8 Linux Locate Command Examples for Beginners
On this page
- 1. How to use locate command in Linux
- 2. How locate command works, or, why is it so fast
- 3. How to make locate print the number or count of matching entries in output
- 4. How to force locate to print only those entries that correspond to existing files
- 5. How to make locate ignore case distinctions
- 6. How to separate output entries with ASCII NUL
- 7. How to view information about the locate database
- 8. How to search for exact filename using locate
While find is no doubt one of the most popular as well as powerful command line utilities for file searching in Linux, it not fast enough for situations where-in you need instantaneous results. If you want to search a file on your system through the command line, and speed is the top most priority, then there's another command that you can use: Locate.
In this tutorial, we will discuss the locate command using easy to understand examples. Please note that all the instructions/examples mentioned here have been tested on Ubuntu 16.04LTS, and the locate version we've used is 0.26.
1. How to use locate command in Linux
The locate command is very easy to use. All you have to do is to pass it the filename you want to search.
For example, if want to search for all filenames that have the string 'dir2' in them, then I can do that using locate in the following way:
Note: The command 'locate dir2' (no asterisks) will also do as locate implicitly replaces the name you pass (say NAME) with *NAME*.
2. How locate command works, or, why is it so fast
The reason locate is so fast is because it doesn't read the file system for the searched file or directory name. It actually refers a database (prepared by updatedb) to find what user is looking, and based on that search, produces its output.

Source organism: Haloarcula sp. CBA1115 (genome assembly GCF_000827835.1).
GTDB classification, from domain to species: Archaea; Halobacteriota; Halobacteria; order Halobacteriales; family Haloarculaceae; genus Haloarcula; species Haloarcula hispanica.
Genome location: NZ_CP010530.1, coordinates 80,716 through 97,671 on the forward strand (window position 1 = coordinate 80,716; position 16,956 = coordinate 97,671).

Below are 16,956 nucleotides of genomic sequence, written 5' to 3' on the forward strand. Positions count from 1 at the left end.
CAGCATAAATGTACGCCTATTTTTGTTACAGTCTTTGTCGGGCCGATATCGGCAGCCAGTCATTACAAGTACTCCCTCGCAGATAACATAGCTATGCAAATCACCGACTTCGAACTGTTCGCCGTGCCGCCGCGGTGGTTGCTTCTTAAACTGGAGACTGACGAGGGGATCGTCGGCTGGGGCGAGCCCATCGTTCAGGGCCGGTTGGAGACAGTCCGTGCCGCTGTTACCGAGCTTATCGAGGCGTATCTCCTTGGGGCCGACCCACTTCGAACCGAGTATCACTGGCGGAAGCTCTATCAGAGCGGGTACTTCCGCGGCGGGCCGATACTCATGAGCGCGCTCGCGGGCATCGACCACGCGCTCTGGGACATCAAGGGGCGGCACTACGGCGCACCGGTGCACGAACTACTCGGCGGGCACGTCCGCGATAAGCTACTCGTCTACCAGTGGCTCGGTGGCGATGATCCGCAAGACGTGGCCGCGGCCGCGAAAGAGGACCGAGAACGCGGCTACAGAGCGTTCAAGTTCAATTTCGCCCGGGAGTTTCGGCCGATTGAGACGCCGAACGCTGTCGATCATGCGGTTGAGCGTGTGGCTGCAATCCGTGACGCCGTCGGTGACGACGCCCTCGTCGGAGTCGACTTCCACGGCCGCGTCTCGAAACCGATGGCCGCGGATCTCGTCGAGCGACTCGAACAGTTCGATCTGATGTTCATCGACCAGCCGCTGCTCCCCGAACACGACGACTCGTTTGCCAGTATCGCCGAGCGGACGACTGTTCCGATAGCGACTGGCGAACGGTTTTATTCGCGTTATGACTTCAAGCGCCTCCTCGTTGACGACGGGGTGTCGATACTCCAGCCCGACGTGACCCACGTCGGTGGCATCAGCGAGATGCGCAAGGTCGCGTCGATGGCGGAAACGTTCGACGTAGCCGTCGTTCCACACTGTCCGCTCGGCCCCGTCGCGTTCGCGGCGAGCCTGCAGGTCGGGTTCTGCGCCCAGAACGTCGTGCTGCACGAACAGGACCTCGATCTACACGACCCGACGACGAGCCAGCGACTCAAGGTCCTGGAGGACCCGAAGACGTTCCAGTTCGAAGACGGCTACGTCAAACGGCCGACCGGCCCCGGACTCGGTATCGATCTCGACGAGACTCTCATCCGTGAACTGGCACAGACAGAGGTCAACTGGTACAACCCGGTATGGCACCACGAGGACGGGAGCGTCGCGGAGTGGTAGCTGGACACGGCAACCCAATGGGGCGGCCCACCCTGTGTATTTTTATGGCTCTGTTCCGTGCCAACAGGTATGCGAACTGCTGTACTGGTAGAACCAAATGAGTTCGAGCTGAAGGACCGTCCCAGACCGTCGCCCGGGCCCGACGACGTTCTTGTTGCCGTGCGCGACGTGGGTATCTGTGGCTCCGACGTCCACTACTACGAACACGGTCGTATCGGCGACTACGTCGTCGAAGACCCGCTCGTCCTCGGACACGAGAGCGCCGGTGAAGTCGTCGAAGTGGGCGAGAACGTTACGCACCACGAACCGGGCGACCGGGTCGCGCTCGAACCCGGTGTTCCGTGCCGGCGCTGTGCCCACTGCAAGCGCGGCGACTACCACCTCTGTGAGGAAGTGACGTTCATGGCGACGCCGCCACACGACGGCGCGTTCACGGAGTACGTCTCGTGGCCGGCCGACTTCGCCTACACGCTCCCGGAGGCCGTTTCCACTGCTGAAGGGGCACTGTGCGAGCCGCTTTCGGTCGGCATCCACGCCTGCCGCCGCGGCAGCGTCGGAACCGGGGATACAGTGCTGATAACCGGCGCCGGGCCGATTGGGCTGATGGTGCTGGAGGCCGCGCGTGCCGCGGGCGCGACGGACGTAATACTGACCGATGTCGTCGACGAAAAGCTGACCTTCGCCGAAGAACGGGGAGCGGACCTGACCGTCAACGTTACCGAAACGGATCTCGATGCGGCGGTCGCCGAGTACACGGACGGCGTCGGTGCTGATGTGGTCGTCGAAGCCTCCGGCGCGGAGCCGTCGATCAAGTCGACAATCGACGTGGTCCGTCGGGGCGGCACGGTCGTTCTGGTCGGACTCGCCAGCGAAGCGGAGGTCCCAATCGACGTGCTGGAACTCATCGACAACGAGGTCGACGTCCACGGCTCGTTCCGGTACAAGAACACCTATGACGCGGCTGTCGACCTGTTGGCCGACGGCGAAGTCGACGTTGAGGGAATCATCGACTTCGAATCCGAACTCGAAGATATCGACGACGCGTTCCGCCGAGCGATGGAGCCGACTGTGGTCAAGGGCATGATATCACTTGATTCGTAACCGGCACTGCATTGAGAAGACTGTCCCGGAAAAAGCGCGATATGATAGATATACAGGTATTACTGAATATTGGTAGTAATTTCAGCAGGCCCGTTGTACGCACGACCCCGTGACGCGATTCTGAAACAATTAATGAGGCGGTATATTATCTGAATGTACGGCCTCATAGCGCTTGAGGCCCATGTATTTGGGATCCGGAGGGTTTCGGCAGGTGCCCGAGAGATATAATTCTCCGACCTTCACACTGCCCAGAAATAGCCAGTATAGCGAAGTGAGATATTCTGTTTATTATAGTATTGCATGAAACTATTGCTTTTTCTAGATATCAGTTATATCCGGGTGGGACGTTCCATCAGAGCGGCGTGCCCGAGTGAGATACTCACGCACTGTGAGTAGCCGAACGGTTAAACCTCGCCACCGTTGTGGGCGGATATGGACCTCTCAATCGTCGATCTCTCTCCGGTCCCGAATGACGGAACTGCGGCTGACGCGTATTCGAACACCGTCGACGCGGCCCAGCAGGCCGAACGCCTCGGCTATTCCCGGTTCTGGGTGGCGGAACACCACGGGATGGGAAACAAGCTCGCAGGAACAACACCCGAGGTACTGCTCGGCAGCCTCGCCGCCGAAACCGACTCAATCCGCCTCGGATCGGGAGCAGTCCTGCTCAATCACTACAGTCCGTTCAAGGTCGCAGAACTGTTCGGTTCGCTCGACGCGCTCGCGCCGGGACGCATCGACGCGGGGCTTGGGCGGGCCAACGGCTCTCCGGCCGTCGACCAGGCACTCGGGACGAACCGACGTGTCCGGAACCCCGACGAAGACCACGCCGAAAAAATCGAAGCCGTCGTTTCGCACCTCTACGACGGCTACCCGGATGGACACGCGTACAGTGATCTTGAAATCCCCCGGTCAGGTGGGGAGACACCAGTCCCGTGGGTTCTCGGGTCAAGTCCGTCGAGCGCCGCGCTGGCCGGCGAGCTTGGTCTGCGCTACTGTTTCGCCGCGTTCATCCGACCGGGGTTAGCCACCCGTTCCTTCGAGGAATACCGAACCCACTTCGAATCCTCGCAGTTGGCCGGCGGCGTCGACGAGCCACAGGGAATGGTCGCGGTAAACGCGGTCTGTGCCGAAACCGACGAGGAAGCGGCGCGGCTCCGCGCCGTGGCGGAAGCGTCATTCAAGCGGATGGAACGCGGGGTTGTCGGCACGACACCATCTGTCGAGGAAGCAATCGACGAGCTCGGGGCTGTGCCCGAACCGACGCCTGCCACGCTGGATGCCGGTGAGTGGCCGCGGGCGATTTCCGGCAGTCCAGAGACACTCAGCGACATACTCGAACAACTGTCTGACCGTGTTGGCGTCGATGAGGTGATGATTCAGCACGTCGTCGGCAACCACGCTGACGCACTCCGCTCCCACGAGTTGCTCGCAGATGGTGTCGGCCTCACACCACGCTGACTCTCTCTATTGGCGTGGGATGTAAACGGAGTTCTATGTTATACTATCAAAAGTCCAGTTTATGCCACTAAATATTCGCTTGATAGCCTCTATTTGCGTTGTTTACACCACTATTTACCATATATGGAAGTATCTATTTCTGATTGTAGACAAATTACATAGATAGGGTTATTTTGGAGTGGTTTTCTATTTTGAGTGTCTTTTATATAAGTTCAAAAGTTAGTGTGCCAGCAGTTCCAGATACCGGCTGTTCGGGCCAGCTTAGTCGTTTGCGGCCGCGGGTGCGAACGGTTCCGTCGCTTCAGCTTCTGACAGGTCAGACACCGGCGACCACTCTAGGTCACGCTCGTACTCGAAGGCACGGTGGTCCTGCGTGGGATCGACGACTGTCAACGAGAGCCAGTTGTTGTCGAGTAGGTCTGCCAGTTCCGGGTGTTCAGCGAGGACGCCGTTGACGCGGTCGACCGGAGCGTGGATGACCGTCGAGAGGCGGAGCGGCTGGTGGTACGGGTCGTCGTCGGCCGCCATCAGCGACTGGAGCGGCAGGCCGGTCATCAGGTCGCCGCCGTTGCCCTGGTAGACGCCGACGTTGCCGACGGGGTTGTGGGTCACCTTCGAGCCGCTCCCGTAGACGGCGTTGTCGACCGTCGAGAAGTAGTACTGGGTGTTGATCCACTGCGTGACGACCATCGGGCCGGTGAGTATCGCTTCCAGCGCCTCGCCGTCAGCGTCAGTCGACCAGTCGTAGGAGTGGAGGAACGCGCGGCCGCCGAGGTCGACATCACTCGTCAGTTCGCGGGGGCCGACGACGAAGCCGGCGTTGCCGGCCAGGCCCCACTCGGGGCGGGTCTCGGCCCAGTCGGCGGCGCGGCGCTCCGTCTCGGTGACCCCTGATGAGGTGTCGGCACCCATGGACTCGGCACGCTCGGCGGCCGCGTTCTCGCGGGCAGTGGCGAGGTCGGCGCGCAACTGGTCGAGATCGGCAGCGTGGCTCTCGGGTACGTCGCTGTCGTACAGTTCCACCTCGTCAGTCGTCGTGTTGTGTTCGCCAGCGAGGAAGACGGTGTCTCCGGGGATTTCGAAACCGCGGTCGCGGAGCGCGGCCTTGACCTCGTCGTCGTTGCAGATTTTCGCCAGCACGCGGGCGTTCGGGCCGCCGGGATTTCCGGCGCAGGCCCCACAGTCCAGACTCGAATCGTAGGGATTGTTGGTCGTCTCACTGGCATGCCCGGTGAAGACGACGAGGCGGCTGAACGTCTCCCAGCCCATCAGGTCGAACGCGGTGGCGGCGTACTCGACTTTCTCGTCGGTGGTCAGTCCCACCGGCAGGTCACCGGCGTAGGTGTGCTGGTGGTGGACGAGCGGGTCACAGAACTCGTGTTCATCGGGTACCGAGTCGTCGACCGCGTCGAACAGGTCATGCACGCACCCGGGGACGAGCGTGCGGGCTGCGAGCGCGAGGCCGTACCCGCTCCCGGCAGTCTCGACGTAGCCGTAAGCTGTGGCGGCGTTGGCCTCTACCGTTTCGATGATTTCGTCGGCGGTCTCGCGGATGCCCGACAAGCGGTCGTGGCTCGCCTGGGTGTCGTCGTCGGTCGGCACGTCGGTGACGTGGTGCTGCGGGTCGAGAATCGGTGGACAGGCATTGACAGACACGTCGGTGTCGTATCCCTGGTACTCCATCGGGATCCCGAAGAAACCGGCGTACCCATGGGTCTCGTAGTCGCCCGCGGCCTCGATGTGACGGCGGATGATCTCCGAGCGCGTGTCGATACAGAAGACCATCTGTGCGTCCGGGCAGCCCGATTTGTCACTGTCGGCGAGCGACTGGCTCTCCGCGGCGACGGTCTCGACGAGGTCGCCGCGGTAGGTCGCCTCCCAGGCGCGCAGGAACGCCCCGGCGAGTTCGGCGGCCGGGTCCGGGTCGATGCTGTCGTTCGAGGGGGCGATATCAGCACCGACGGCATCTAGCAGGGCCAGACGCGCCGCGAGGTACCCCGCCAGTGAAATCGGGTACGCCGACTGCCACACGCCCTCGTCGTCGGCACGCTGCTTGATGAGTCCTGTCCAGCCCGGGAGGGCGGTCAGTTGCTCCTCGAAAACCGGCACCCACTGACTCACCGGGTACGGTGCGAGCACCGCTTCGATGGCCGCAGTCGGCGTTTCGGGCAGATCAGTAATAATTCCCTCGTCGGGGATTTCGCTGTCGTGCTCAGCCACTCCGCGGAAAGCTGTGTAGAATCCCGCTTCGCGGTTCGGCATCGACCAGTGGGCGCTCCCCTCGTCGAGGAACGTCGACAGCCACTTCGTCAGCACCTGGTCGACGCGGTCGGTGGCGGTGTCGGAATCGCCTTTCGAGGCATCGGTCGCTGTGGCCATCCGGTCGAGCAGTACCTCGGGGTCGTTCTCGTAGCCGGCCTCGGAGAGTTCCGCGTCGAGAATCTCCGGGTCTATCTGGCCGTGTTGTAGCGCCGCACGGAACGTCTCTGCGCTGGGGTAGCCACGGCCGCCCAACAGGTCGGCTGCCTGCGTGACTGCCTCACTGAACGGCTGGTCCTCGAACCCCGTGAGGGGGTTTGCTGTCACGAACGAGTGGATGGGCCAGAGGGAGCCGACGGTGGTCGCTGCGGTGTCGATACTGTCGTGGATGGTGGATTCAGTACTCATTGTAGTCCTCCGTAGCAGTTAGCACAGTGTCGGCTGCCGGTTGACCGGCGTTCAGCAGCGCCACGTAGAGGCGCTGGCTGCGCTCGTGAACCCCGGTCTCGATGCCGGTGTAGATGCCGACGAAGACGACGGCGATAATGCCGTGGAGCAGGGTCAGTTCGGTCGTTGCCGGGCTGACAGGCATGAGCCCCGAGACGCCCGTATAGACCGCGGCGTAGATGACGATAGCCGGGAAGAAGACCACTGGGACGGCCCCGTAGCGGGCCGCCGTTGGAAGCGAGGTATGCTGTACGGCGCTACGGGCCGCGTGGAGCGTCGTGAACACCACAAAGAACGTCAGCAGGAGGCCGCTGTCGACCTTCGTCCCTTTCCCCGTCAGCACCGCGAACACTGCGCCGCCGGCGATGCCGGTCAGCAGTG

While this is a good approach, it has its share of drawbacks. The main issue is that after every new file or directory is created on the system, you need to update the tool's database for it to work correctly. Otherwise, the command will not be able to find files/directories that are created after the last database update.
For example, if I try finding files with names containing 'tosearch' string in the 'Downloads' directory of my system, the find command produces one result in the output:
But when I try performing the same search using the locate command, it produces no output.
This means that the database locate searches wasn't updated after the file was created on the system. So, let's update the database, which can be done using the updatedb command. Here's how you do that:
And now when I run the same locate command again, it shows files in the output:
Similarly, after a file or directory has been removed, you need to make sure that the locate database has been updated, as otherwise the command will keep showing the file in its output when searched.
3. How to make locate print the number or count of matching entries in output
As we have seen, the locate command produces the name of the matched files along with their complete or absolute paths in the output. But if you want, you can make the tool suppress all this information, and just print the number or count of matching entries instead. This can be done using the -c command line option.